Not many Rome residents decorate their homes with the bones of dead animals.
Alan Stout does. A tusk here, a skull there, perhaps a tooth in that corner. But these aren’t just any bones. They’re ancient. Prehistoric.
Stout is a dinosaur hunter, collector and dealer. He researches, collects, buys and sells rare and valuable fossils and bones of creatures which lived millions of years ago. And his house is a way station of sorts as valuable bones and fossils pass through his hands on their way to collectors and museums.
But his true passion is collecting them and sharing his knowledge with anyone willing to listen.
As a child, Stout had a strong interest in dinosaurs and was encouraged by his dad in this pursuit. But it wasn’t until 20 years ago that he started collecting.
Originally from Pennsylvania, Stout moved to Rome in 1984. At the time, he was collecting small fossils and bones of small animals and trilobites (invertebrates).
But after years of research, he decided that he wanted to be more serious about it.
“I kept working and trying to get better pieces,” he said. “Then I got laid off in 2001 and I made a conscious decision to collect bones and fossils of dinosaurs, mammals and other prehistoric beasts.
Stout has dozens and dozens of rare pieces in his collection. The full skull of an early giraffe sits in his living room. Dinosaur eggs, fossils and in some cases full skeletons line the walls of his home office.
“I purchase many of the pieces at shows all over the country,” he said. “I also get pieces directly from ranchers and other dinosaur hunters.”
But he also hunts for bones himself. Later this year he’ll travel to South Dakota and Wyoming to do just that.
When he receives an item, Stout first identifies it. After years of research he has can quickly identify most pieces. But some require a little investigation. The next step is cleaning and prepping. Some pieces come cleaned and prepped. But many are in the same condition in which they were found. That requires Stout to first remove dirt and soil or “matrix” — as dinosaur hunters call it — from around the object.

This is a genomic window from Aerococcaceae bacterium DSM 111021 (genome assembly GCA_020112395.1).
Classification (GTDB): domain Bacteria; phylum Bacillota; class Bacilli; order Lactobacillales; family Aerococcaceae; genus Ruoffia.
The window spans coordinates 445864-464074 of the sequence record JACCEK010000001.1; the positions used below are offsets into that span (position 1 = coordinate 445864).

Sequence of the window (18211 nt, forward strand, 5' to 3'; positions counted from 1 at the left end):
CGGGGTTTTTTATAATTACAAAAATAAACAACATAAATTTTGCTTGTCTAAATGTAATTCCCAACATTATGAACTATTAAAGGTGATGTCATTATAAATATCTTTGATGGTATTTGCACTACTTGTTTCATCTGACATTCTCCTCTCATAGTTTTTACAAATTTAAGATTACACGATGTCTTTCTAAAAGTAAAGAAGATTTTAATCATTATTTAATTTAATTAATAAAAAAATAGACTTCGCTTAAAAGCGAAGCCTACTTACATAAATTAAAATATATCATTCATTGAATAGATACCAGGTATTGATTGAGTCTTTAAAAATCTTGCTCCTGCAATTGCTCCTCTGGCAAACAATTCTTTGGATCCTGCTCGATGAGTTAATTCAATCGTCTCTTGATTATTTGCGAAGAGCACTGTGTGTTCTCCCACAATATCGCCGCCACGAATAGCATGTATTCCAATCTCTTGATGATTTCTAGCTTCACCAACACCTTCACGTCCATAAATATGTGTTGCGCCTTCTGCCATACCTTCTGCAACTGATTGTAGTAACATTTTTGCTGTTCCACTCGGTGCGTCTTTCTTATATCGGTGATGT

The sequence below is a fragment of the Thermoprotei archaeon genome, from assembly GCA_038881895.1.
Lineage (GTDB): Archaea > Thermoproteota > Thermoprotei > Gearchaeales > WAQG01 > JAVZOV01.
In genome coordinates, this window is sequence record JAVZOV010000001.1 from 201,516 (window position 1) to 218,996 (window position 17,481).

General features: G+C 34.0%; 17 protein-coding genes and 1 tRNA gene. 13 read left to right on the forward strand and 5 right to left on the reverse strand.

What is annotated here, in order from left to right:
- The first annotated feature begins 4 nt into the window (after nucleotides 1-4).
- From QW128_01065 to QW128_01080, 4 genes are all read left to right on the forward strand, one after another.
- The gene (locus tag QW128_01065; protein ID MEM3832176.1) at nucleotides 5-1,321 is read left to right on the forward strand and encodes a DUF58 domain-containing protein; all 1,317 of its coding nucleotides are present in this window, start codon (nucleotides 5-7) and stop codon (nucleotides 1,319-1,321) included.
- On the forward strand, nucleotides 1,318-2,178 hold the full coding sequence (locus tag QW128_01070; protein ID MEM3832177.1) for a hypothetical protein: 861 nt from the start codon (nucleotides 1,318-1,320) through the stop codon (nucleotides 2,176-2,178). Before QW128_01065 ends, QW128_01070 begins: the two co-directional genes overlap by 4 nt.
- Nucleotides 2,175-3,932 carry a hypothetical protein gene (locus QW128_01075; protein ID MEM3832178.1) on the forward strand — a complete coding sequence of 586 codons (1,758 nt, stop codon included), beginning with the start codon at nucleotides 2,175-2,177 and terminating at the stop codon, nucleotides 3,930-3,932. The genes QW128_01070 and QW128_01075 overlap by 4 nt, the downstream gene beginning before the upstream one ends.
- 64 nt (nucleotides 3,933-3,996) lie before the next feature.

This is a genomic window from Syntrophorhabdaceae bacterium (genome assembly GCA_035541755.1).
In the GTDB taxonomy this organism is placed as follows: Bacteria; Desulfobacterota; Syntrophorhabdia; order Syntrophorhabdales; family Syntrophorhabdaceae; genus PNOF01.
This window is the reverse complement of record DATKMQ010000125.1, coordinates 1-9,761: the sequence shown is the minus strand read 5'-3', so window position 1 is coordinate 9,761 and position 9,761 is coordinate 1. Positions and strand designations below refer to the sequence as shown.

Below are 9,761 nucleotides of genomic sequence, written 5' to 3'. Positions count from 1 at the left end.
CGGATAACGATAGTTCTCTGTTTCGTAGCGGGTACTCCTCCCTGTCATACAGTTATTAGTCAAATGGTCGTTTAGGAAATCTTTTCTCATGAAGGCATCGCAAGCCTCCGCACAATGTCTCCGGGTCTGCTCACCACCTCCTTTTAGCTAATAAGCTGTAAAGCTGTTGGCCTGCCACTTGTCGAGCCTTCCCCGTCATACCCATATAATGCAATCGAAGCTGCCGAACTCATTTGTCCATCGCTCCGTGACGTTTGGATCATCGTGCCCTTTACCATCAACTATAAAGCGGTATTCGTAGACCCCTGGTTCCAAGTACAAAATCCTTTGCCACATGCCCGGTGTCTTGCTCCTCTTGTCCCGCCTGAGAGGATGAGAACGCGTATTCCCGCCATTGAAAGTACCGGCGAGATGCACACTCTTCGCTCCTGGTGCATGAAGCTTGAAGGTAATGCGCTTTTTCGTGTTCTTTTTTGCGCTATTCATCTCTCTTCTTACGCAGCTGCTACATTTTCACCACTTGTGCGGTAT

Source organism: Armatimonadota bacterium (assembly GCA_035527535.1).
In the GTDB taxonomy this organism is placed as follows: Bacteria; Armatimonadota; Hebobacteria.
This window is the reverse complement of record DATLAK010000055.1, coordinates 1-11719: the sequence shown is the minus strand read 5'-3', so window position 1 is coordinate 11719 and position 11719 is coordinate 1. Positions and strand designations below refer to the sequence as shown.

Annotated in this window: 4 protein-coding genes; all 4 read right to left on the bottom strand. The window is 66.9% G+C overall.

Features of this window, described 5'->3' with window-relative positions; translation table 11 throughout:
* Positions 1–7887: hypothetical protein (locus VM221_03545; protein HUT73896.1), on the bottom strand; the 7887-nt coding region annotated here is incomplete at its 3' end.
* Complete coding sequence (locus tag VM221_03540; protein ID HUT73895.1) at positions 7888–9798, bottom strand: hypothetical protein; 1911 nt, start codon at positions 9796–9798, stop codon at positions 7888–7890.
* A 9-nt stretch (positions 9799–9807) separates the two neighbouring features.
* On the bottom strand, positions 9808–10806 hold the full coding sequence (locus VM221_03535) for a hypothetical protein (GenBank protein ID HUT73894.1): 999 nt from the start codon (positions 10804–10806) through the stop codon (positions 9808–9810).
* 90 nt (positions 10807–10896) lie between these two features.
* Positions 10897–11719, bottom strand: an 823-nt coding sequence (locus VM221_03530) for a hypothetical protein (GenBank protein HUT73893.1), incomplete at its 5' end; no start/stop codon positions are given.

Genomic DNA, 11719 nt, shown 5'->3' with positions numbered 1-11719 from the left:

He then uses a small, hand-held rotary tool to remove the remaining dirt. After brushing down the piece, Stout applies sealant to keep the bone from splintering, then applies putty to seal any holes.
Some pieces require restoration, but many are perfectly preserved.
He does all the prep work in his garage which is filled with boxes and crates ready to be delivered to buyers. One box, headed for Texas, contains a Triceratops horn while another contains perhaps Stout’s most valuable piece, the skull of an Archaeotherium which lived about 6 million years ago, Stout said. In life, the creature probably resembled a large, fanged wild hog with bumps projecting from the side of its head.
Stout estimated the Archaeotherium skull at about $15,000. He purchased it from a museum and sold it to a buyer in New York.
But selling his pieces is only something Stout does so he can purchase other items for his collection.
And his most prized pieces are in his impressive collection of saber cat skulls and bones.
“I would say that I’m an expert on saber cats,” Stout said. “I have researched them for years and I’m in contact with one of the top saber cat experts in the country.”
His knowledge of the extinct cats has been recognized by several local organizations. Stout has been invited to speak on the subject by area museums as well as Berry College and various clubs.
His cat collection includes the skulls of several subfamilies of saber cats. Many of them cost thousands of dollars. They’re so rare and valuable that Stout doesn’t trust himself with prepping any of the cat pieces. He sends them off to a professional.
A walk through his home is like a dinosaur fan’s dream. There are fossilized raptor eggs on shelves and a large curling mammoth tusk on the kitchen table. Stout’s largest piece is a brontosaurus femur.
And his knowledge is as remarkable as the rarity of his pieces. Stout has taught himself to recognize and identify bones and fossils of a variety of extinct species and he has cultivated a network of other hunters, buyers, sellers and experts with whom he shares information.
But while Alan Stout may collect, buy and sell pieces that are financially and archaeologically valuable, it’s clear that his interest in them is more of a personal passion than anything else.
Like a kid visiting the museum of natural history for the first time and staring up at the gigantic T-Rex skeleton, Stout is genuinely excited about each fossil, skull or vertebrae that passes through his hands. Incidentally, he also owns a rare T-Rex tibia.
“I consider myself more of a collector than anything else,” he said. “I am fascinated by this stuff. I love it. I love the history and the archaeology and the sheer joy of finding something that no one else has found. That’s what I want to share with everyone else.”
Alan Stout is available for talks at clubs, schools, museums and other local organizations. For contact information or to see photos of his collection, visit online at www.dinolandplus.com